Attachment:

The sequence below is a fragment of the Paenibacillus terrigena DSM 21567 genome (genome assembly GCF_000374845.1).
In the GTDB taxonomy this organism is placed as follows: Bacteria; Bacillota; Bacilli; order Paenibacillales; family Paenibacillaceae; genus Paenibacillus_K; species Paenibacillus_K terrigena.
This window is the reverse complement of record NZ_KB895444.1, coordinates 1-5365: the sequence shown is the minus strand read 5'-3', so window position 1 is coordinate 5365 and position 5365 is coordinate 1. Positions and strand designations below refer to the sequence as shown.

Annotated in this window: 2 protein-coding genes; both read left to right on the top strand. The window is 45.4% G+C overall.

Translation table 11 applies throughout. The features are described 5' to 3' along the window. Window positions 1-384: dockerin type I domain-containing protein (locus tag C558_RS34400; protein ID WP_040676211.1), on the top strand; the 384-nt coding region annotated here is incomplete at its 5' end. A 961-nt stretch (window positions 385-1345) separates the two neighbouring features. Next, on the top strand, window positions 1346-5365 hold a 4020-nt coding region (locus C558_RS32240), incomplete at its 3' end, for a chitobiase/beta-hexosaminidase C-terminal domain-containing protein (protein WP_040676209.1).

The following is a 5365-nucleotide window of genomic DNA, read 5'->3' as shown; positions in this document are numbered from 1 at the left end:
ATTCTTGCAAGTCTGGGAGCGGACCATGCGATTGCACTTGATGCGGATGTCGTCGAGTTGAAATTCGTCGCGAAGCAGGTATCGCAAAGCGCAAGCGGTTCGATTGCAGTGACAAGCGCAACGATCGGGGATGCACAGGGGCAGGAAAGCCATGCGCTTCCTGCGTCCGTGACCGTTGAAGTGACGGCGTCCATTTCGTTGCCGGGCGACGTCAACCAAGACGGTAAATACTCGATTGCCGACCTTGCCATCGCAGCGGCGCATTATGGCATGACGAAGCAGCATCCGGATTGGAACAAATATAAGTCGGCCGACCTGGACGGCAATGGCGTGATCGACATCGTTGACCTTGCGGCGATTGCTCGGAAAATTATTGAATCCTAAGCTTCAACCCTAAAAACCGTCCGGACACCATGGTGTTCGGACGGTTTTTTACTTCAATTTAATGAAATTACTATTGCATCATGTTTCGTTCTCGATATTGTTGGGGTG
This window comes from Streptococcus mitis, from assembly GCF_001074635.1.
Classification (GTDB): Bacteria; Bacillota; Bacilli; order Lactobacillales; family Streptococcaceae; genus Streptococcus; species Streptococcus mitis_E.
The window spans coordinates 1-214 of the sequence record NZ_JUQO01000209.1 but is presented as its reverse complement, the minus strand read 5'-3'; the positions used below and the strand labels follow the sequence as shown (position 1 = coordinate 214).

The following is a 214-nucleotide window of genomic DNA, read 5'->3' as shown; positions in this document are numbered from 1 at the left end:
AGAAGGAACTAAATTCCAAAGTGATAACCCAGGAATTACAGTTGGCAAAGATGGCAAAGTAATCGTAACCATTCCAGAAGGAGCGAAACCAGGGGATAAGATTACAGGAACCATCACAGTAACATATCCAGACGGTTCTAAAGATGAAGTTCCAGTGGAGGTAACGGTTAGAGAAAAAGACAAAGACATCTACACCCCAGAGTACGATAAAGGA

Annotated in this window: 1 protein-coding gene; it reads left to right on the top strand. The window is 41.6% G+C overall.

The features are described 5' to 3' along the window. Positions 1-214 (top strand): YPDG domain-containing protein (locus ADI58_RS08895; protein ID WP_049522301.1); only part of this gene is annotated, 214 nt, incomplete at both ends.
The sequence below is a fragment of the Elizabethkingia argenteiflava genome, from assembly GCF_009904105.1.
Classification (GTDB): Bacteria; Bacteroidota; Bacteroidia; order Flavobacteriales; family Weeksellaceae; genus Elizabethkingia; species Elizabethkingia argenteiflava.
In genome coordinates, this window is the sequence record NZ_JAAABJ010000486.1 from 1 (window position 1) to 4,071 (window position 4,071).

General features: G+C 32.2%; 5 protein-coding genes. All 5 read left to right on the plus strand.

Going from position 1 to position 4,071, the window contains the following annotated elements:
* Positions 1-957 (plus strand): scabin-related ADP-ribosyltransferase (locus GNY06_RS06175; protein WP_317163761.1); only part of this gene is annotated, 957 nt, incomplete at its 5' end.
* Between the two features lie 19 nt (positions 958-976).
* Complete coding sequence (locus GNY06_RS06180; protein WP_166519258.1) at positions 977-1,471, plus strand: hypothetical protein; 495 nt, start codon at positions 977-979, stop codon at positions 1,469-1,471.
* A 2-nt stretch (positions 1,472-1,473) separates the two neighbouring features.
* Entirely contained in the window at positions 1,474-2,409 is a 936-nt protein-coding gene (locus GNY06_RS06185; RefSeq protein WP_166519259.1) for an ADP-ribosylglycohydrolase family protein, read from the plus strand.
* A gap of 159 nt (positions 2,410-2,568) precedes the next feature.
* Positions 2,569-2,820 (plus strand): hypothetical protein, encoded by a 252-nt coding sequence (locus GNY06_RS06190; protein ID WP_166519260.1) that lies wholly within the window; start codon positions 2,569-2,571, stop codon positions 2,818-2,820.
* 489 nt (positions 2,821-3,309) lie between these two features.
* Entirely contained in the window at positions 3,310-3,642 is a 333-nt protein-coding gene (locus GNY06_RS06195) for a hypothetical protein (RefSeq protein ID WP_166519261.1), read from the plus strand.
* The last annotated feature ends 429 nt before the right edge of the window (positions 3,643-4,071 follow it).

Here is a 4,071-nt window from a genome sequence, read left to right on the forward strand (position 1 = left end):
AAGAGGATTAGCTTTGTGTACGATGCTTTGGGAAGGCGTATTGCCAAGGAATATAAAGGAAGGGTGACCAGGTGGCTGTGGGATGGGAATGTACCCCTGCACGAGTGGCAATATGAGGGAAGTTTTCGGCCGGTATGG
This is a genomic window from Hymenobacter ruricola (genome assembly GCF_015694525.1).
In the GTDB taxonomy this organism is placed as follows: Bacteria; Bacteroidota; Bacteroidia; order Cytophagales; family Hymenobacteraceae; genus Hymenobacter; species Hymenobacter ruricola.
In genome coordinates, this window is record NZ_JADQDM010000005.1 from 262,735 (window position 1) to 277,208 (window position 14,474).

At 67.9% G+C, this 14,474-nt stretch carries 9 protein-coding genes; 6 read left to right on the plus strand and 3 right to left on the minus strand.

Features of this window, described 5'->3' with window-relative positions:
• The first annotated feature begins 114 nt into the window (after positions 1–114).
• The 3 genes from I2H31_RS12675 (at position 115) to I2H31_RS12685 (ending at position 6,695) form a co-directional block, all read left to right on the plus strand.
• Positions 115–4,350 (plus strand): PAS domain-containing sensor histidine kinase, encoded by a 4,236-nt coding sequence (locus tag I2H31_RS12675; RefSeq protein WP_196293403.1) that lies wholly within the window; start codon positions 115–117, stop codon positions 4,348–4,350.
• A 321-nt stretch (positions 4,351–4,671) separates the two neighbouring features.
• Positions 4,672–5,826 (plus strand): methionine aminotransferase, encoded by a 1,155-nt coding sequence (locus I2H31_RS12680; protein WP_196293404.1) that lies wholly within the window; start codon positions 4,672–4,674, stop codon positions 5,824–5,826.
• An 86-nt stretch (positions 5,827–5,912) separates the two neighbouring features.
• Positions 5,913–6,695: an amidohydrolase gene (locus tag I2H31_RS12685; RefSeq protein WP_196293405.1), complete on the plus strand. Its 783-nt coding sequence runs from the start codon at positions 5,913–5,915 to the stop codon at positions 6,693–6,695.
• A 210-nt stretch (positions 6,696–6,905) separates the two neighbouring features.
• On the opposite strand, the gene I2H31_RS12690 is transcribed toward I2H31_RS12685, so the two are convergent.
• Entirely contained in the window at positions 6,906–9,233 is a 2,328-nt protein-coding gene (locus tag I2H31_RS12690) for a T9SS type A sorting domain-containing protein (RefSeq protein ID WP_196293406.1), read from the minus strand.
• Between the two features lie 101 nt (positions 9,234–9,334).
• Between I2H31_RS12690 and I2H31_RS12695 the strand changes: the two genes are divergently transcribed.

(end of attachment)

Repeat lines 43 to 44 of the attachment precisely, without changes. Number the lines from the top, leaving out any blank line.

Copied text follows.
• Positions 5,913–6,695: an amidohydrolase gene (locus tag I2H31_RS12685; RefSeq protein WP_196293405.1), complete on the plus strand. Its 783-nt coding sequence runs from the start codon at positions 5,913–5,915 to the stop codon at positions 6,693–6,695.
• A 210-nt stretch (positions 6,696–6,905) separates the two neighbouring features.